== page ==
Casey Pearl: The concept of sharing future benefits with the people who enabled you to achieve you goals is wonderful and artist tokenisation makes that possible in a simple and quick way. Therefore I’m sure many artists will want to utilise this tech. I don’t feel that tokenisation will take over from the traditional industry just yet but I would love to see it develop into a large-scale, viable alternative in the growing independent music scene. The use of crypto-currencies and blockchain technology are still in their infancy, and there is currently still a great deal of mistrust and confusion about how it all works; some governments feel threatened while others embrace it. Therefore I think that the developers like SingularDTV will need to ‘convert people’ before buying artist tokens becomes mainstream. I am one of the guinea pigs, testing out the process, from tokenising to releasing and distributing through my EtherVision channel. It is a risk for me as well, as it is not tried and tested, but I strongly believe in the technology and really want it to benefit artists around the world.


WTYB: What are the main influences to your music?

Casey Pearl: My family has had artists and musicians in it for generations and I have been brought up surrounded by Caribbean, African and Celtic traditional music. There are also music lovers without boundaries, like my mum, who introduced me to the special voices of the likes of Donny Hathaway, Nina Simone, James Taylor and Jill Scott. Rhythms and percussion have always drawn my attention, so the beats and bass line for a song can come as clear as the melody when a song first forms in my mind. I am drawn to and inspired by eclectic artists with unusual voices and styles such as Bjork, David Bowie, Kate Bush, Benjamin Clementine, Florence and the Machine and Flying Lotus. They experiment but retain a strong identity in their music; they leave us excited to see what’s next.

WTYB: You combine many genres – blues electro beats, folk to name a few – How do you manage to maintain a coherent sound whilst doing this?

Casey Pearl: I was initially a bit worried that some of my songs were too different, Celebration with its nuances of 80s and 90s UK reggae, and Heart of Stone, with its melancholy folk storytelling. However, I have learned, through the wonderful feedback of audiences, that my voice and individual style is the strongest feature of each song and that people find the combinations of genre complementary and interesting.

WTYB: Who are your artists to watch for 2018?

Casey Pearl: I don’t know what the charts will love but there are artists who I would love to see perform this year and whose new albums I have been anticipating. Cuban twins Ibeyi have released their new album, Ash and are touring now. I loved the debut album Zanaka by Jain, a French artist whose music videos are as engaging and bright as her music, so I am looking out for her upcoming new releases which should be coming soon.



WTYB: What advances in how music is managed and music technology do you think we will see in the next few years?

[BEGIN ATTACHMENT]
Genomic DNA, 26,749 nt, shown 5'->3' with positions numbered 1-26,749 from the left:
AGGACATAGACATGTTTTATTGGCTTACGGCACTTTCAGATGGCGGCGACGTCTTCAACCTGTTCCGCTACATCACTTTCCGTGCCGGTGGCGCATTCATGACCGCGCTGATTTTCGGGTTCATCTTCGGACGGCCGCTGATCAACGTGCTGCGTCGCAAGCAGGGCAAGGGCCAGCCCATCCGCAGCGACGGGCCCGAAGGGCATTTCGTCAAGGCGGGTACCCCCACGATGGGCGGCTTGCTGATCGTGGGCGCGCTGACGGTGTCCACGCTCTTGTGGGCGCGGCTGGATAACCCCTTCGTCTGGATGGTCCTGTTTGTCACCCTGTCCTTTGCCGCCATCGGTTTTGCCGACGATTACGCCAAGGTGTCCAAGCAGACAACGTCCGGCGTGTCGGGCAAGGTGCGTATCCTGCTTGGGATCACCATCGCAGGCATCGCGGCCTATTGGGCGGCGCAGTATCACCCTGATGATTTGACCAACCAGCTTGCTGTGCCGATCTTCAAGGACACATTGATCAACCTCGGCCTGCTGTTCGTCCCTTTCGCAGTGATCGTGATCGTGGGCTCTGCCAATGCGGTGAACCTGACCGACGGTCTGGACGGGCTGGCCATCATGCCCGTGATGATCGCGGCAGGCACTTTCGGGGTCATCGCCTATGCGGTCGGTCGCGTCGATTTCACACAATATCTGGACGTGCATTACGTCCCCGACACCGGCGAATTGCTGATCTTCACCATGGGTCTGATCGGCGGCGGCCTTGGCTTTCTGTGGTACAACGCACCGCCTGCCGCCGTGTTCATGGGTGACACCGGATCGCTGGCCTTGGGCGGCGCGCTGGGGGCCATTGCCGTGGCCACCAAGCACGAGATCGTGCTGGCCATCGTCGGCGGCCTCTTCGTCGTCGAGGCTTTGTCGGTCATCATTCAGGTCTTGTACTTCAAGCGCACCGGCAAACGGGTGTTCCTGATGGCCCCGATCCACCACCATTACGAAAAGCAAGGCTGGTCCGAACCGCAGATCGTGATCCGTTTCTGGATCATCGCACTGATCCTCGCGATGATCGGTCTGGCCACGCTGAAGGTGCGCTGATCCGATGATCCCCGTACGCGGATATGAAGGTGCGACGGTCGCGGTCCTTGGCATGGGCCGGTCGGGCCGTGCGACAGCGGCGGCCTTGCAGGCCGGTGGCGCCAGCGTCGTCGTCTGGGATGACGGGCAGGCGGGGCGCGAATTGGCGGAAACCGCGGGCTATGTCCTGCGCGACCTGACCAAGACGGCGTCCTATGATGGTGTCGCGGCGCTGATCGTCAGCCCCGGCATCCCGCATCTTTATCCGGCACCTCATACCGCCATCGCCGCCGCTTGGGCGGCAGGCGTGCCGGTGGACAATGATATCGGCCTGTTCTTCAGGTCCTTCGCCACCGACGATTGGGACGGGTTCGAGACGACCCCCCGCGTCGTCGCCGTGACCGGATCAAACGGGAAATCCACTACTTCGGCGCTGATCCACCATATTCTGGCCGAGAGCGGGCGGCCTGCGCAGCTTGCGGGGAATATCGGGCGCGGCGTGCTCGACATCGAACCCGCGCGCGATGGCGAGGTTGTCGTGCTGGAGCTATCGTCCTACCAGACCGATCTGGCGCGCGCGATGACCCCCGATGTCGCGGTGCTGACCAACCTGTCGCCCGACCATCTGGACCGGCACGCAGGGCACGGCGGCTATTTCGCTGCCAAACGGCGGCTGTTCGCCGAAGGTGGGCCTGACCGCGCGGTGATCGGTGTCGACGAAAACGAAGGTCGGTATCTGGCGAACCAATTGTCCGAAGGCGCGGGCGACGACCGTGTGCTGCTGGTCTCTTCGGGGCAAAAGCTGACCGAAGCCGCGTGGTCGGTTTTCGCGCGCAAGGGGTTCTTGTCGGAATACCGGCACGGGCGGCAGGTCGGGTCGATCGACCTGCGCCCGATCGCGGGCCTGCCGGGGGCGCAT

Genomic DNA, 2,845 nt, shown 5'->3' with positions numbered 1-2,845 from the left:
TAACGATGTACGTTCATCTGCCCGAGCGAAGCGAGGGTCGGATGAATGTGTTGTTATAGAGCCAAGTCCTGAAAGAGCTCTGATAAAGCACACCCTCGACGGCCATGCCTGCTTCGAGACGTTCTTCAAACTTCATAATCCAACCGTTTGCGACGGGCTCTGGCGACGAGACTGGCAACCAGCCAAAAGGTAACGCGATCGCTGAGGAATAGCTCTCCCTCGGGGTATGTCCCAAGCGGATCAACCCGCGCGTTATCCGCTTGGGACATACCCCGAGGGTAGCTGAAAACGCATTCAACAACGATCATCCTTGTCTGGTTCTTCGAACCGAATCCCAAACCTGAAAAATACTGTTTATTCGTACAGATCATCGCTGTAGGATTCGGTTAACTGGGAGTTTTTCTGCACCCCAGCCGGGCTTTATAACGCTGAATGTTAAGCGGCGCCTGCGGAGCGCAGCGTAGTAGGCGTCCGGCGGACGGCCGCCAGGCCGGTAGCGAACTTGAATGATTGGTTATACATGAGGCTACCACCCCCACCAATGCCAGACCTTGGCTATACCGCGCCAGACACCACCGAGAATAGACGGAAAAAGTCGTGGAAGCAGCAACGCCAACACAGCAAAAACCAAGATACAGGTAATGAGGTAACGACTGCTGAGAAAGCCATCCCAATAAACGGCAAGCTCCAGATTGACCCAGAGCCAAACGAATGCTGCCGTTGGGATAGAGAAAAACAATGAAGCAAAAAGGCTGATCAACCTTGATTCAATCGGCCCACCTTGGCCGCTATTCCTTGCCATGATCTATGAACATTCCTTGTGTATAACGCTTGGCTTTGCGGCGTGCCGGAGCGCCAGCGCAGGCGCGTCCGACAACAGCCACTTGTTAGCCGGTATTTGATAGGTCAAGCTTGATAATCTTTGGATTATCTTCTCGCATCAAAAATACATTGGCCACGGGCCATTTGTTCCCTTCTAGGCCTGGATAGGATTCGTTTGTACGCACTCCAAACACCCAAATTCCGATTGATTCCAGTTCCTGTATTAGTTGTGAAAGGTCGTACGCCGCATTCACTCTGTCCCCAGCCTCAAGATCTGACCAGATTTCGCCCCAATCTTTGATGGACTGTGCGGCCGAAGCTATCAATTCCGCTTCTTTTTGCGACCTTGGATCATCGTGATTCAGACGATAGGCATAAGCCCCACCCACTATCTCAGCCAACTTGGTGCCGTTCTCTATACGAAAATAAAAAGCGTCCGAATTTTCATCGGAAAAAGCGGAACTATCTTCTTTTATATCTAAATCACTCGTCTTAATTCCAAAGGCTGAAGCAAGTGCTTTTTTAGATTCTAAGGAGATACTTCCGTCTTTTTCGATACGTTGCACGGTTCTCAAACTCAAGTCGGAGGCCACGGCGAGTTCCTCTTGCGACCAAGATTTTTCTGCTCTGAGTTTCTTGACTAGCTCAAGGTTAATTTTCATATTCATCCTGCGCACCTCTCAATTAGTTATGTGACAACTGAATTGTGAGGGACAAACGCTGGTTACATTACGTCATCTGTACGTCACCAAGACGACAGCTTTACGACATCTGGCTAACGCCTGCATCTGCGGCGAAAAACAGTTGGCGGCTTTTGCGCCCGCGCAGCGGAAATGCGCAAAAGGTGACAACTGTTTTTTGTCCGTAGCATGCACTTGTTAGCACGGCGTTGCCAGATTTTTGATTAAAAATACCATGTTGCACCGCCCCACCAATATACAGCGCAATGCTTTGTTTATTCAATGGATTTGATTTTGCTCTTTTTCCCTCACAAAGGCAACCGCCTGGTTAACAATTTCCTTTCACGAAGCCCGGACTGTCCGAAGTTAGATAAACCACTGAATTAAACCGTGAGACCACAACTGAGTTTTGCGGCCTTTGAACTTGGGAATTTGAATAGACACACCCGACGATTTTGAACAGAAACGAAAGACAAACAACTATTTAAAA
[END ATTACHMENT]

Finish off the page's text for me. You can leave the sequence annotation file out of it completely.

Casey Pearl: One new advance that I have just found is BlockItDown, a new copyrighting platform that allows anyone to record their copyright on the blockchain simply and instantly, setting out who owns the composition, including the agreed percentage for co-writers/collaborators. They are also collaborating with PRS to simplify the collection of artist royalties in the future. Copyright is still a very grey area in music production and results in so many battles. Copyright registration on a publically recorded blockchain ledger should make these disputes much simpler to resolve. I am sure many more blockchain linked revenue and distribution platforms will be appearing, and time will tell as to which has the best approach. It was also suggested to me by a cyberspace enthusiast that I should have an avatar designed so I could perform live gigs in the growing cyberspace community…who knows! All I am sure of is that change will be rapid and constant and the challenge to artists is to be aware of and make the most of those developments on their own terms.

WTYB: What can we expect from you in the next year?

Casey Pearl: With the funds I have raised from my token launch I will be getting into the studio to work on and record my new music and develop existing songs. I am looking forward to some interesting collaborations too. I am going to be performing some gigs in London, the first will be at Archspace in Haggerston on 21st April, then I will do some performances around the UK. I will be releasing update videos of studio progress and live performance, and giving tasters of what I will be releasing on EtherVision when it launches mid to late 2018.

Check out Casey Pearl’s Music and story below…


Instagram: @caseypearlmusic

Twitter: @caseypearlmusic

Post Author: Lucy Young

Lucy Young
Music writer from London. Lover of all music genres, fashion, iced coffee and glitter. In between writing and watching gigs I'm probably Instagramming pictures of veggie burgers or looking up cocktail recipes.